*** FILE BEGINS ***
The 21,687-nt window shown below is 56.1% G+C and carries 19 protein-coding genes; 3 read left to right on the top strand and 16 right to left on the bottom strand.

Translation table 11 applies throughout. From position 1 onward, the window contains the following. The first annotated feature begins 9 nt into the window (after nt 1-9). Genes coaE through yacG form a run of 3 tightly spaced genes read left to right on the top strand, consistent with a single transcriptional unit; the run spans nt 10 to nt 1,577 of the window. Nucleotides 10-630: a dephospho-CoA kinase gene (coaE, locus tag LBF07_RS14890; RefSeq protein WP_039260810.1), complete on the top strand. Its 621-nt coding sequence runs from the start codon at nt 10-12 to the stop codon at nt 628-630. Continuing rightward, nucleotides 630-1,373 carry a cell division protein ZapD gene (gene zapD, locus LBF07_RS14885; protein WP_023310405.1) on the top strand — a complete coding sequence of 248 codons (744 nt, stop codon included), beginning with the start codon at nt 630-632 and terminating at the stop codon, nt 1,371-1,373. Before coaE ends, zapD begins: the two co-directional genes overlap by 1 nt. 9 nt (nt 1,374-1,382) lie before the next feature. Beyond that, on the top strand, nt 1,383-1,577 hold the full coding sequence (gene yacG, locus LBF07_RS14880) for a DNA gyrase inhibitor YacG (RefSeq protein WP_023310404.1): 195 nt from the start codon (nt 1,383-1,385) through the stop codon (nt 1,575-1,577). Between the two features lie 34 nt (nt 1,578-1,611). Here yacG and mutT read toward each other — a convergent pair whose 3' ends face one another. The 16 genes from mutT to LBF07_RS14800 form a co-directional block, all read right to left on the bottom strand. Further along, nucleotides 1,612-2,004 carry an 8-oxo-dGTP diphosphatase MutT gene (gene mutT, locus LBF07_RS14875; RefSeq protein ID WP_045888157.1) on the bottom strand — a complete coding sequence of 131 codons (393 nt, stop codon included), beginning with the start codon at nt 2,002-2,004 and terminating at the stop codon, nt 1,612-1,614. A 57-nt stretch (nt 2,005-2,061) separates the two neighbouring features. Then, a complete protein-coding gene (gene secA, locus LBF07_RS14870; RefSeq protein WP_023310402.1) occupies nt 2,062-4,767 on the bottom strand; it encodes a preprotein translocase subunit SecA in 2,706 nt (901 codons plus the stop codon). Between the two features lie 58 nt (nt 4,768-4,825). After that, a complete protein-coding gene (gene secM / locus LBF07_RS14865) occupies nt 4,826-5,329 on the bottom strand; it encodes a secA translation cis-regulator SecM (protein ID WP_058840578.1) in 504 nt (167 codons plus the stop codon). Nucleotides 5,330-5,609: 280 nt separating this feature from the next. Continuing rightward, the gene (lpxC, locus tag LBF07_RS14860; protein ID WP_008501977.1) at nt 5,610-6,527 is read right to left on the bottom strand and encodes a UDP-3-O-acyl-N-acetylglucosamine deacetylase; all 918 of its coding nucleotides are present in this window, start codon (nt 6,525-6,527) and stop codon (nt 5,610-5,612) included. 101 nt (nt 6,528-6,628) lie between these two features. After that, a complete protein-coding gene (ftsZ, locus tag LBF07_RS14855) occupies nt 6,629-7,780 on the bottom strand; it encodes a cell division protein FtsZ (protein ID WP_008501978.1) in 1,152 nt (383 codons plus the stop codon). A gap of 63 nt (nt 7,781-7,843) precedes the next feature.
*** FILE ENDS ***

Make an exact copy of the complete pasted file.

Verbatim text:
The 21,687-nt window shown below is 56.1% G+C and carries 19 protein-coding genes; 3 read left to right on the top strand and 16 right to left on the bottom strand.

Translation table 11 applies throughout. From position 1 onward, the window contains the following. The first annotated feature begins 9 nt into the window (after nt 1-9). Genes coaE through yacG form a run of 3 tightly spaced genes read left to right on the top strand, consistent with a single transcriptional unit; the run spans nt 10 to nt 1,577 of the window. Nucleotides 10-630: a dephospho-CoA kinase gene (coaE, locus tag LBF07_RS14890; RefSeq protein WP_039260810.1), complete on the top strand. Its 621-nt coding sequence runs from the start codon at nt 10-12 to the stop codon at nt 628-630. Continuing rightward, nucleotides 630-1,373 carry a cell division protein ZapD gene (gene zapD, locus LBF07_RS14885; protein WP_023310405.1) on the top strand — a complete coding sequence of 248 codons (744 nt, stop codon included), beginning with the start codon at nt 630-632 and terminating at the stop codon, nt 1,371-1,373. Before coaE ends, zapD begins: the two co-directional genes overlap by 1 nt. 9 nt (nt 1,374-1,382) lie before the next feature. Beyond that, on the top strand, nt 1,383-1,577 hold the full coding sequence (gene yacG, locus LBF07_RS14880) for a DNA gyrase inhibitor YacG (RefSeq protein WP_023310404.1): 195 nt from the start codon (nt 1,383-1,385) through the stop codon (nt 1,575-1,577). Between the two features lie 34 nt (nt 1,578-1,611). Here yacG and mutT read toward each other — a convergent pair whose 3' ends face one another. The 16 genes from mutT to LBF07_RS14800 form a co-directional block, all read right to left on the bottom strand. Further along, nucleotides 1,612-2,004 carry an 8-oxo-dGTP diphosphatase MutT gene (gene mutT, locus LBF07_RS14875; RefSeq protein ID WP_045888157.1) on the bottom strand — a complete coding sequence of 131 codons (393 nt, stop codon included), beginning with the start codon at nt 2,002-2,004 and terminating at the stop codon, nt 1,612-1,614. A 57-nt stretch (nt 2,005-2,061) separates the two neighbouring features. Then, a complete protein-coding gene (gene secA, locus LBF07_RS14870; RefSeq protein WP_023310402.1) occupies nt 2,062-4,767 on the bottom strand; it encodes a preprotein translocase subunit SecA in 2,706 nt (901 codons plus the stop codon). Between the two features lie 58 nt (nt 4,768-4,825). After that, a complete protein-coding gene (gene secM / locus LBF07_RS14865) occupies nt 4,826-5,329 on the bottom strand; it encodes a secA translation cis-regulator SecM (protein ID WP_058840578.1) in 504 nt (167 codons plus the stop codon). Nucleotides 5,330-5,609: 280 nt separating this feature from the next. Continuing rightward, the gene (lpxC, locus tag LBF07_RS14860; protein ID WP_008501977.1) at nt 5,610-6,527 is read right to left on the bottom strand and encodes a UDP-3-O-acyl-N-acetylglucosamine deacetylase; all 918 of its coding nucleotides are present in this window, start codon (nt 6,525-6,527) and stop codon (nt 5,610-5,612) included. 101 nt (nt 6,528-6,628) lie between these two features. After that, a complete protein-coding gene (ftsZ, locus tag LBF07_RS14855) occupies nt 6,629-7,780 on the bottom strand; it encodes a cell division protein FtsZ (protein ID WP_008501978.1) in 1,152 nt (383 codons plus the stop codon). A gap of 63 nt (nt 7,781-7,843) precedes the next feature.